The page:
Throw It Back
Throw It Back

Throw It Back

Wishes
Wishes

Wishes

Take
Take

Take

Medal
Medal

Medal

Died
Died

Died

The
The

The

Last
Last

Last

Greates
Greates

Greates

When Life Gives You Lemons
When Life Gives You Lemons

When Life Gives You Lemons

That
That

That

🔥 | Latest

Children, Food, and Life: What is the loveliest thing a child has ever said to you? Richard Muller, Prof Physics, UC Berkeley, author "Now, The Physics of Time" Updated Aug 2, 2017 Originally Answered: What is the loveliest thing your child has ever said? "Would you like one, Grandpa?" OK- it was not my child but my 3-year-old granddaughter, but I still think it counts. I had read about the marshmallow test. You give a child a marshmallow, and then say that if she (Layla, in this case) could keep from eating it for 10 minutes, you'll give her a second. So I tried that test with my granddaughter (not with marshmallows, but with chocolate, which she likes much more) According to extensive experiments, children who "pass" the "marshmallow test" are far more successful in later life. They have learned a fundamental truth in life, that delayed gratification can lead to a far better long-term outcome. She sat and watched the chocolate. The 10-minute hourglass finally emptied, and she had succeeded. She asked for her second piece of chocolate. I gave it to her, and she now had two in her hand. That's when she looked up at me and asked, "Would you like one, Grandpa?" Needless to say, from that moment on I would readily give my life for her. 1.3m views View Upvoters View Sharers hippo-pot: awesomacious: The sweetest granddaughter btw the marshmallow test has been linked to class - kids from wealthier families are essentially more likely to trust that they will actually get the marshmallow if they wait whereas poorer kids are generally more used to like, if you have food, eat it. and being wealthier correlates to being more successful later in life because our system is broken. so THAT’s probably why the marshmallow test is a predictor - because it tells you who is wealthy, not who is innately primed to be successful Classic correlation does not equal causation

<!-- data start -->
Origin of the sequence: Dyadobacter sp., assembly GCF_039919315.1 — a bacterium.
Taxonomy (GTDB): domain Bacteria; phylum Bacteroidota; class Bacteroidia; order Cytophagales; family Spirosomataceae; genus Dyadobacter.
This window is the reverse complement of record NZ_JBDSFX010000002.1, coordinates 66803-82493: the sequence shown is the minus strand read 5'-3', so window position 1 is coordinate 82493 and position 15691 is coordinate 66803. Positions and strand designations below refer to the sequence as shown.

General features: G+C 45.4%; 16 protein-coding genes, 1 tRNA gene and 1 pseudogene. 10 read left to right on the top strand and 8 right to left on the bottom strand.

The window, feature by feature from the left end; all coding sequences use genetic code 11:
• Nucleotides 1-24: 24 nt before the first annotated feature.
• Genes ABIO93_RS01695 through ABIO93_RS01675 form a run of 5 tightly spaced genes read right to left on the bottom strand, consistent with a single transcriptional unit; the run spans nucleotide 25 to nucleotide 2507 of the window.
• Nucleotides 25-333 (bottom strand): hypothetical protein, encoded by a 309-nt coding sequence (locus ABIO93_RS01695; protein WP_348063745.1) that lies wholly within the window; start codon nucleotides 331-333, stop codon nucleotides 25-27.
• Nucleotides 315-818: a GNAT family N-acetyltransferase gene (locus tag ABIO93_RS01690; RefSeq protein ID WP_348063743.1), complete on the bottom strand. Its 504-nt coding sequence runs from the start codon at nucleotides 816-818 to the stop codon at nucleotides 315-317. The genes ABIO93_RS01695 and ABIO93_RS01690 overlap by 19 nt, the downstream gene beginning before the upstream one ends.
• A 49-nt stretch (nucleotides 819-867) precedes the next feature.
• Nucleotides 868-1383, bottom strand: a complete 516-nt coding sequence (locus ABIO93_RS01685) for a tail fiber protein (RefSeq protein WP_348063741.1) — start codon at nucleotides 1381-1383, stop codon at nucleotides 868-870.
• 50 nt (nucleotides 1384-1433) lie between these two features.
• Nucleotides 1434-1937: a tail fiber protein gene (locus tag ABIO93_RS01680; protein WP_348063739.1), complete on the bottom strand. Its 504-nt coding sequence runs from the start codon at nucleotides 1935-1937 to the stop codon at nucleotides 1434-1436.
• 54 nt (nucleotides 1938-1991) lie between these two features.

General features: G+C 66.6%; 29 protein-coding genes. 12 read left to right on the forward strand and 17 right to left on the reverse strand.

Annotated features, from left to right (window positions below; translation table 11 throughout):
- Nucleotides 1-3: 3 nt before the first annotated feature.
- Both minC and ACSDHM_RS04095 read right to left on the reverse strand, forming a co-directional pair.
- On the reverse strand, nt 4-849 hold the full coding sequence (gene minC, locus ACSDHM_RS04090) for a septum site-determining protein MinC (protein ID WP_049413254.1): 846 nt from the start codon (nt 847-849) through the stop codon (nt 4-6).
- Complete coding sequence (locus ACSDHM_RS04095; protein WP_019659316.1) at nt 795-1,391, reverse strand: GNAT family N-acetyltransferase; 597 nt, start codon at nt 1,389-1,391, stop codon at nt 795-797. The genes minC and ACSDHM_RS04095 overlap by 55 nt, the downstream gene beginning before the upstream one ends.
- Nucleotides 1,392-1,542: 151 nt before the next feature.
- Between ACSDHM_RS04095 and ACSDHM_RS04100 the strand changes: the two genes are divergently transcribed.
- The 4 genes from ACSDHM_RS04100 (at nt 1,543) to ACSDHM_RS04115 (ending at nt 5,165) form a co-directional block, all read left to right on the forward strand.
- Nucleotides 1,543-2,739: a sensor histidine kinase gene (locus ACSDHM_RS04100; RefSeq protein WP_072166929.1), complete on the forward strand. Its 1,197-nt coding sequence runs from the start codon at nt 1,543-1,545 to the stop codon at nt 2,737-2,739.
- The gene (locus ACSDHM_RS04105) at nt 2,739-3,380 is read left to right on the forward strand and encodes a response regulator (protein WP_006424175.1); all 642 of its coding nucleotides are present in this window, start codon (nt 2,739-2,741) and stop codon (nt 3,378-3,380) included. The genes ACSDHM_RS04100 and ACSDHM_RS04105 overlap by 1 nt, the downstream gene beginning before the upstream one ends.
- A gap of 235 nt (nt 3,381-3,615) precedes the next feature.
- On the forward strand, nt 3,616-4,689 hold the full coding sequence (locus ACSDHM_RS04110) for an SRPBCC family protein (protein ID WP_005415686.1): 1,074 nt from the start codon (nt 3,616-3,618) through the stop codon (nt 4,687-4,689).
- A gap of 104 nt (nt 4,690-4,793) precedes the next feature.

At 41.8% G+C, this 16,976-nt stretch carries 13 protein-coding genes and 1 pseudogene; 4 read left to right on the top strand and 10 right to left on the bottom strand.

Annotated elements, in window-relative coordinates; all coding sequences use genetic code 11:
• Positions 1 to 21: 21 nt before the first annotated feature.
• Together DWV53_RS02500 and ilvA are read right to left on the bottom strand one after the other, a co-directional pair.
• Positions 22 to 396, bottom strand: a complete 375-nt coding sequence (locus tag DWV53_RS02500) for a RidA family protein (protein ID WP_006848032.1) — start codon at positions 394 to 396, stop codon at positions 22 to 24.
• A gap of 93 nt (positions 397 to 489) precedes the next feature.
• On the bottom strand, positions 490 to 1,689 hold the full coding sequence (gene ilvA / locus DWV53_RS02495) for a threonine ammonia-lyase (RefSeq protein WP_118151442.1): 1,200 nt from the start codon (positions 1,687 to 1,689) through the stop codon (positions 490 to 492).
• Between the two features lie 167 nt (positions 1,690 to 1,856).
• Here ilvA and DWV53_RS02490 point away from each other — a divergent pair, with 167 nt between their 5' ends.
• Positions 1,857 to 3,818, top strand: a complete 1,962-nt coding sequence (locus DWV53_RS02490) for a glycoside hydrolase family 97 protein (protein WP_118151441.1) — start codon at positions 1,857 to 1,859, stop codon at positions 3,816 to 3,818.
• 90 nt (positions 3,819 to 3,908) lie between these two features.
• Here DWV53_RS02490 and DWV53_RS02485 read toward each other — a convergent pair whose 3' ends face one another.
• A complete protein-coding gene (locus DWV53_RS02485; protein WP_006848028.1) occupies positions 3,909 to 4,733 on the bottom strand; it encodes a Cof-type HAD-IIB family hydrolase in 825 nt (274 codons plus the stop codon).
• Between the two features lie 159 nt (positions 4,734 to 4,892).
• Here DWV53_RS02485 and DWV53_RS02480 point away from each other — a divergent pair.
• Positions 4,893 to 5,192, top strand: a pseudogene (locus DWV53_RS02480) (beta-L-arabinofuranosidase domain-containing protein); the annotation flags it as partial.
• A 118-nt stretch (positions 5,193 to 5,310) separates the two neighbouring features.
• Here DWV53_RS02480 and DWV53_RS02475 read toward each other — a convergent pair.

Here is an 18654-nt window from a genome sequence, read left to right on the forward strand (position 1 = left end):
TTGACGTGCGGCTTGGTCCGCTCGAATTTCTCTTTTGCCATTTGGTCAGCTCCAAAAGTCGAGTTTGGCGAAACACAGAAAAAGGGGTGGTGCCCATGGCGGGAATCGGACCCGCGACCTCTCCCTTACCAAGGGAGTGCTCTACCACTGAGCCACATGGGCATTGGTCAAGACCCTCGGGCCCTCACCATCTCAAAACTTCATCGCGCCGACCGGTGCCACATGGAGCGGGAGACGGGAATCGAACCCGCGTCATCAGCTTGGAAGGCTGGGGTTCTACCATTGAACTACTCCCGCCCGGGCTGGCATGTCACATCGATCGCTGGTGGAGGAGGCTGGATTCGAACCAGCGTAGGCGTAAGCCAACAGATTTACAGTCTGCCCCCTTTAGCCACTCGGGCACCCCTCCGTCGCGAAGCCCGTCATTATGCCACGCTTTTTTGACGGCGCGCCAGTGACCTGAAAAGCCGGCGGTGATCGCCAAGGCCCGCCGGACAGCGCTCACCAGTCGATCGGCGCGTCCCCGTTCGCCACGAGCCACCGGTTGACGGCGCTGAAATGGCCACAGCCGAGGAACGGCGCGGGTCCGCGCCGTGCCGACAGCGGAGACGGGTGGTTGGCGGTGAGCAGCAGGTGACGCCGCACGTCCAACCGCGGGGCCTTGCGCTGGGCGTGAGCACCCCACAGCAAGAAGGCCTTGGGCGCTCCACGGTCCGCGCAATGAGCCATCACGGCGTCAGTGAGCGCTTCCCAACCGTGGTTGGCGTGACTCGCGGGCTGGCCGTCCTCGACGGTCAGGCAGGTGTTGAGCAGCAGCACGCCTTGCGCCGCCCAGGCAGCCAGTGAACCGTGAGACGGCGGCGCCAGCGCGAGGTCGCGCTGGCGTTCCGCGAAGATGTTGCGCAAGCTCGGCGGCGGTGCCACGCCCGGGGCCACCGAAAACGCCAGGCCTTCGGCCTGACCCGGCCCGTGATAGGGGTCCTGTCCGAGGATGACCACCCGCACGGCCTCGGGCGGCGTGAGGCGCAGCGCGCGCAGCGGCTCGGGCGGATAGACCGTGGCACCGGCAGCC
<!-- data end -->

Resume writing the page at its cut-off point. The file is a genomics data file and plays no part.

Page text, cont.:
Children, Food, and Life: What is the loveliest thing a child has
 ever said to you?
 Richard Muller, Prof Physics, UC Berkeley,
 author "Now, The Physics of Time"
 Updated Aug 2, 2017
 Originally Answered: What is the loveliest thing your child has ever
 said?
 "Would you like one, Grandpa?"
 OK- it was not my child but my 3-year-old
 granddaughter, but I still think it counts.
 I had read about the marshmallow test. You give a child
 a marshmallow, and then say that if she (Layla, in this
 case) could keep from eating it for 10 minutes, you'll
 give her a second. So I tried that test with my
 granddaughter (not with marshmallows, but with
 chocolate, which she likes much more)
 According to extensive experiments, children who
 "pass" the "marshmallow test" are far more successful
 in later life. They have learned a fundamental truth in
 life, that delayed gratification can lead to a far better
 long-term outcome.
 She sat and watched the chocolate. The 10-minute
 hourglass finally emptied, and she had succeeded. She
 asked for her second piece of chocolate. I gave it to her,
 and she now had two in her hand. That's when she
 looked up at me and asked, "Would you like one,
 Grandpa?"
 Needless to say, from that moment on I would readily
 give my life for her.
 1.3m views View Upvoters View Sharers
hippo-pot:

awesomacious:
The sweetest granddaughter